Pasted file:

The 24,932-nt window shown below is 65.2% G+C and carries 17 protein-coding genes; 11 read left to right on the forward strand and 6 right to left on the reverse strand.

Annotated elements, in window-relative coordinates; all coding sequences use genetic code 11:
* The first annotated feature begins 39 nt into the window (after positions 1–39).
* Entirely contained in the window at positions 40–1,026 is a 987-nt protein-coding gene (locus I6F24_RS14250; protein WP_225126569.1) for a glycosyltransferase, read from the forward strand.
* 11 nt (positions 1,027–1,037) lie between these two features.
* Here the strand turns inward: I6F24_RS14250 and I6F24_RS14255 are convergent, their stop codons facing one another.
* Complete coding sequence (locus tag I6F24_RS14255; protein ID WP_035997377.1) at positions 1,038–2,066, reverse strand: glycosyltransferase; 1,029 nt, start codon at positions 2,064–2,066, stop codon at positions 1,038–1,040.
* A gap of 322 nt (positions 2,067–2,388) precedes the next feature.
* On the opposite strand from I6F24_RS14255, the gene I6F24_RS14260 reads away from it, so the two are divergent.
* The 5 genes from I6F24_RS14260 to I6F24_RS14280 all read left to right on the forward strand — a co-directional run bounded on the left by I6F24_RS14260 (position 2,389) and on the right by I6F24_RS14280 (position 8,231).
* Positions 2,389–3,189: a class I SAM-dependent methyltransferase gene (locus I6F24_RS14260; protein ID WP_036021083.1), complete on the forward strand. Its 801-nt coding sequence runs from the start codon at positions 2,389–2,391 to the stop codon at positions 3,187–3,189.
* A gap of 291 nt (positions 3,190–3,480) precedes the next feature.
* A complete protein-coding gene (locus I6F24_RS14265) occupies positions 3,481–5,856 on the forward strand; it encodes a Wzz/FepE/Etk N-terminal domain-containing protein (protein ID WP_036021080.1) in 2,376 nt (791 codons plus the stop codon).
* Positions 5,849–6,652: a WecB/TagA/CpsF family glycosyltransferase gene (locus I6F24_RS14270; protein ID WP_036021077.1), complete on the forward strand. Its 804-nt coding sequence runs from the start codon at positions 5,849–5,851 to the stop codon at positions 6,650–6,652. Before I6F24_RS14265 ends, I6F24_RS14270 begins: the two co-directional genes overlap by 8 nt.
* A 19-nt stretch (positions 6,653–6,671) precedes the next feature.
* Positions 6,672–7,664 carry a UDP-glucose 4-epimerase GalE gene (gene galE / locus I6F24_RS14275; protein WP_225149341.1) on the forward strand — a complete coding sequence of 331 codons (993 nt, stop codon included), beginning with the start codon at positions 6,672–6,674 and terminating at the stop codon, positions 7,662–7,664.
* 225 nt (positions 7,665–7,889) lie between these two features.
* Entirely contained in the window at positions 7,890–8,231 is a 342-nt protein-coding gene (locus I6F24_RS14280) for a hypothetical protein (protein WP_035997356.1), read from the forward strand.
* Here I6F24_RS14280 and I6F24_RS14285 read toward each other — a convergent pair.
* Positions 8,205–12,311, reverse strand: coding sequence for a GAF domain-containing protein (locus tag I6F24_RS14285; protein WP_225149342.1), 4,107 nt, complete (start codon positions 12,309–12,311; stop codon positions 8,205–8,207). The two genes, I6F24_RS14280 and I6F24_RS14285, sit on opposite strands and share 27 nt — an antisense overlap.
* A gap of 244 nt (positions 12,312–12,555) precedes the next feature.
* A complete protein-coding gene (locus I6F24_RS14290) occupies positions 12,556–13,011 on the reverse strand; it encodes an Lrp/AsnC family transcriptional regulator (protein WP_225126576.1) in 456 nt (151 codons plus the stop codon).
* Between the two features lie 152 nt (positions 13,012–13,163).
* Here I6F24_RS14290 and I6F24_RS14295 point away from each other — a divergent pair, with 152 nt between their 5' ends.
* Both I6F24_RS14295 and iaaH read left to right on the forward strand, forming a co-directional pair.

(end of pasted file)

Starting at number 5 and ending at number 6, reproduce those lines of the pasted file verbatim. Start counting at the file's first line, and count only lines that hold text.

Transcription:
* 11 nt (positions 1,027–1,037) lie between these two features.
* Here the strand turns inward: I6F24_RS14250 and I6F24_RS14255 are convergent, their stop codons facing one another.